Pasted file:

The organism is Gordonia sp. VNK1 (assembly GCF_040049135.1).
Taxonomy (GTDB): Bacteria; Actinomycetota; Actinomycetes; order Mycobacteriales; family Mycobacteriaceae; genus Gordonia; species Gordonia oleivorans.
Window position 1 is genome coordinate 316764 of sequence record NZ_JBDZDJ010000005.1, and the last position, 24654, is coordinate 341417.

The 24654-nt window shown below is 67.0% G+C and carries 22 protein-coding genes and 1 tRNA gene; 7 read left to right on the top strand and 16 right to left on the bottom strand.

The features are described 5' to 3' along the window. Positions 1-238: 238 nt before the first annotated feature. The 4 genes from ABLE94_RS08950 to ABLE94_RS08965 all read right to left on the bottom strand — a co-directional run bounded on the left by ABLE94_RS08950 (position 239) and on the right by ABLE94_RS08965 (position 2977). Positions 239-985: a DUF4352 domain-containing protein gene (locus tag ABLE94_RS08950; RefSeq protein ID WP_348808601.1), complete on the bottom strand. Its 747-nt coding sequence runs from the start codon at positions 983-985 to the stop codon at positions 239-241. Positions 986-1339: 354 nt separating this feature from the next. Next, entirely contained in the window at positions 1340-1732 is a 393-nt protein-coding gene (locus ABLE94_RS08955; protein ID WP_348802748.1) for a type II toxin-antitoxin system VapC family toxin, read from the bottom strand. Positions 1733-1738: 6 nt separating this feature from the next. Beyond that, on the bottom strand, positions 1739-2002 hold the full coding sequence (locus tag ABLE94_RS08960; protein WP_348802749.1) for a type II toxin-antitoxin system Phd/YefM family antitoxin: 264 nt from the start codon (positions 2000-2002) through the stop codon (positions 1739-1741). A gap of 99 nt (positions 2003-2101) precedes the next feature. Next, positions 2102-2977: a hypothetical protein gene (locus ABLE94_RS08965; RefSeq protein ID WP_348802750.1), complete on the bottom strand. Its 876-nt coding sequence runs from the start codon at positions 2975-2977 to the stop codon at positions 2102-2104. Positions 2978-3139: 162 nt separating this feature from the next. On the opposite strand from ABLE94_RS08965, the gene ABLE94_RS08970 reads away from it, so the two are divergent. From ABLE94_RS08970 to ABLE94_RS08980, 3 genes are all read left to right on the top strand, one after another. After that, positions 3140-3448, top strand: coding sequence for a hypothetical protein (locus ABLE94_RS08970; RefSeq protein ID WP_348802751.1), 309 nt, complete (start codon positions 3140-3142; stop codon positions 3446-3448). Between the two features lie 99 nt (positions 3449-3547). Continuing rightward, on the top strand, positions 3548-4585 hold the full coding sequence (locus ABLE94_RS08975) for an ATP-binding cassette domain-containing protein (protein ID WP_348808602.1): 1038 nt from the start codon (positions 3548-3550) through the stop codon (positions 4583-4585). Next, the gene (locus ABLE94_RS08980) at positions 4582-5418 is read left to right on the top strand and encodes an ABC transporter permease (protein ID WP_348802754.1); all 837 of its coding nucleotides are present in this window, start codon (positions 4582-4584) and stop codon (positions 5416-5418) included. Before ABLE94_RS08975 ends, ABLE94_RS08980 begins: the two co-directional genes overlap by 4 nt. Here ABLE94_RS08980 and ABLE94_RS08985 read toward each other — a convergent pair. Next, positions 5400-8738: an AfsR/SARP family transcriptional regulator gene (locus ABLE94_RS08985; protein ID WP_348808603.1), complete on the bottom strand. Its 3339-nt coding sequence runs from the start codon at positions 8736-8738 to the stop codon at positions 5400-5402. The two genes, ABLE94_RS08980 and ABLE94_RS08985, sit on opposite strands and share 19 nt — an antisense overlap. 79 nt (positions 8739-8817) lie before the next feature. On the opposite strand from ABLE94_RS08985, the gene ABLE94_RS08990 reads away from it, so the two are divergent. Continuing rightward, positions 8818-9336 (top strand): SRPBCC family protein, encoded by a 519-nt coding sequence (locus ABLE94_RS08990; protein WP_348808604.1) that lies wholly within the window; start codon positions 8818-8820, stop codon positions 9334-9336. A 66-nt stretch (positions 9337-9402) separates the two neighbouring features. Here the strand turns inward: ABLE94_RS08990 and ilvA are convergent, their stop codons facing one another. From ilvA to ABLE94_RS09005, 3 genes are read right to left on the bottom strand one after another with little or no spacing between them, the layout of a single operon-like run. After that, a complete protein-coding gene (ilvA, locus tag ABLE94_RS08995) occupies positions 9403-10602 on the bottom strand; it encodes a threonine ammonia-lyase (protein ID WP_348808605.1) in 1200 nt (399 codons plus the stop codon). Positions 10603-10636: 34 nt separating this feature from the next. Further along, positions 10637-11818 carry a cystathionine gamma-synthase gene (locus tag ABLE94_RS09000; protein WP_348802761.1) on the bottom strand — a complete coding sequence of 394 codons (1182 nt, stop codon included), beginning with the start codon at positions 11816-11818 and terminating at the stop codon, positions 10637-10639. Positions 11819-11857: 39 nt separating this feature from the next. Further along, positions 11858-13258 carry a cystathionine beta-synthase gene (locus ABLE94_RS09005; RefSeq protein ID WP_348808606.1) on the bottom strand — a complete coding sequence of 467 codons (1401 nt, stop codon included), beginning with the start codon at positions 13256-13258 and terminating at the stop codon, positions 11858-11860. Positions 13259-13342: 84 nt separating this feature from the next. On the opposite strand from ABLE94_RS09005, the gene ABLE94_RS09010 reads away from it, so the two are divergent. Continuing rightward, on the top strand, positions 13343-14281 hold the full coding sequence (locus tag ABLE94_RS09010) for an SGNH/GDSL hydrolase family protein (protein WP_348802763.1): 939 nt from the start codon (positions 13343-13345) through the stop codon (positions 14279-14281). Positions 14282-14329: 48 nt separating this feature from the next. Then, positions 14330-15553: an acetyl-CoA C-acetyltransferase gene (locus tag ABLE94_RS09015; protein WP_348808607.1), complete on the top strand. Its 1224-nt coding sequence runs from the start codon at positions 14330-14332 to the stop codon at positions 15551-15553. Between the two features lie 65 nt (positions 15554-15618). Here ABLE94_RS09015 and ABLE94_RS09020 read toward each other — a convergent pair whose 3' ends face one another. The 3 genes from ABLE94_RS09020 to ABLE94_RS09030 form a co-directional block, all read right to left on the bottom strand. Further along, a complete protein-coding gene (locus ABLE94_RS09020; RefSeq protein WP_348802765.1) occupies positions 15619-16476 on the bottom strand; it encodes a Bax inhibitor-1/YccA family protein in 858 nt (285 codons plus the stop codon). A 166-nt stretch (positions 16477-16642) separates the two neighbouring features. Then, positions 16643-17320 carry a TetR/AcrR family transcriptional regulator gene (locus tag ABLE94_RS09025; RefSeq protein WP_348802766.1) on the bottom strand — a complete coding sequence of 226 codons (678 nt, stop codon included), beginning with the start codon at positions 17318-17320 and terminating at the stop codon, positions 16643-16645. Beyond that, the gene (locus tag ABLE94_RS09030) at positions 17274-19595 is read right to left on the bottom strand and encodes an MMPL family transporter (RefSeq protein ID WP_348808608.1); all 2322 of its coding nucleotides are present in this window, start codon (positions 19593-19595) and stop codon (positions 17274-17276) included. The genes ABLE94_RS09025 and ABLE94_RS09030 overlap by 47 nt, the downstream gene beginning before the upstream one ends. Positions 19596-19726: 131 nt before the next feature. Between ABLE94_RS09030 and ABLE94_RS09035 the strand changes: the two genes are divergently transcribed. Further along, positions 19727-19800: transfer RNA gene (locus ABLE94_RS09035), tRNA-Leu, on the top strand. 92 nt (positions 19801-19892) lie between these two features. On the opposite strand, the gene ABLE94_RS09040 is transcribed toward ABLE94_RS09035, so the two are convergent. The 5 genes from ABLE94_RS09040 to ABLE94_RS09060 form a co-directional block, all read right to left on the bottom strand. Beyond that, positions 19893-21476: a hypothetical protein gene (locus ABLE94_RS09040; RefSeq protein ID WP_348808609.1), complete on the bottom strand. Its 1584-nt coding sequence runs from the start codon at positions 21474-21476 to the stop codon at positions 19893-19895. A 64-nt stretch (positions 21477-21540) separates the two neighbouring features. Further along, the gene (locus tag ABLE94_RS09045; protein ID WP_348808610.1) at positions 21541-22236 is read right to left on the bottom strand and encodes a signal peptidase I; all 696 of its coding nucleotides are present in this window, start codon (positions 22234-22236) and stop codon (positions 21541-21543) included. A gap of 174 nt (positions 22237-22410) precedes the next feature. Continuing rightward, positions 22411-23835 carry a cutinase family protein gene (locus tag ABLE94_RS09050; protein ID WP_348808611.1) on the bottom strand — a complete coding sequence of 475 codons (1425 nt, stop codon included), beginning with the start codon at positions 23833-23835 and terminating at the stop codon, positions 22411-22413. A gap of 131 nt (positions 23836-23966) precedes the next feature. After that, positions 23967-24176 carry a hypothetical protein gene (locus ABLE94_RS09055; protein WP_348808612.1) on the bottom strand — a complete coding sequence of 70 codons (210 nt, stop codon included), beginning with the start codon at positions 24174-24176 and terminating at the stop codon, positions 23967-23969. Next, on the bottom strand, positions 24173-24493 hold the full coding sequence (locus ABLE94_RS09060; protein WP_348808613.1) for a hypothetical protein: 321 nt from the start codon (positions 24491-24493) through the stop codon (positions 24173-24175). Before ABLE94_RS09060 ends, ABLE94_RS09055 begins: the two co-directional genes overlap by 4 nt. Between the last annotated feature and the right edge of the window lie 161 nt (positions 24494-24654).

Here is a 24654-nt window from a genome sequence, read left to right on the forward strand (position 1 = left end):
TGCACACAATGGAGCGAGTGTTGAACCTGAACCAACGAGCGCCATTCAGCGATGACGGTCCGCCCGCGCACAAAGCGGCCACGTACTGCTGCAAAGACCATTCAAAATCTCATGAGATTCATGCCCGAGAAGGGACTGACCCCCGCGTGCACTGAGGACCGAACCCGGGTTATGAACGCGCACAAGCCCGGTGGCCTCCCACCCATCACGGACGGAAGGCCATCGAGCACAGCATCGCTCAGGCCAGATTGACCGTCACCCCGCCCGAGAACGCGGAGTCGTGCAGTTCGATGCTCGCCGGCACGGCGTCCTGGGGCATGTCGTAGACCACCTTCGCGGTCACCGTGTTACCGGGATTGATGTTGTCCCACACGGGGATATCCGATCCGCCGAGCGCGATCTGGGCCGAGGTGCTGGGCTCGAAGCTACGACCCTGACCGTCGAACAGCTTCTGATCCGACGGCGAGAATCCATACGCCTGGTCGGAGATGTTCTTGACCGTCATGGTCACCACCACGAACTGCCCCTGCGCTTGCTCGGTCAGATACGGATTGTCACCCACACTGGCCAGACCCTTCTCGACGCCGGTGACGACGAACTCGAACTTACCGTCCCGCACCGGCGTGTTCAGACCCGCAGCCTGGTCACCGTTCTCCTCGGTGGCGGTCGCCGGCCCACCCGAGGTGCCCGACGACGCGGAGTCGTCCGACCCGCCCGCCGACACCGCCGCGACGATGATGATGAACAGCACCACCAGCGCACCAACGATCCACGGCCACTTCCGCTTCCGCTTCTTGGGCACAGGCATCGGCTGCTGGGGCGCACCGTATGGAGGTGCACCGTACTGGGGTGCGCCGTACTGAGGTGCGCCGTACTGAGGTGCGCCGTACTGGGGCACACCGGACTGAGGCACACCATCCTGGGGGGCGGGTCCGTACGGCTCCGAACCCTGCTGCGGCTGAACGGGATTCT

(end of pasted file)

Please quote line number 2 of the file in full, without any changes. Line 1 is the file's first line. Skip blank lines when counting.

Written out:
Taxonomy (GTDB): Bacteria; Actinomycetota; Actinomycetes; order Mycobacteriales; family Mycobacteriaceae; genus Gordonia; species Gordonia oleivorans.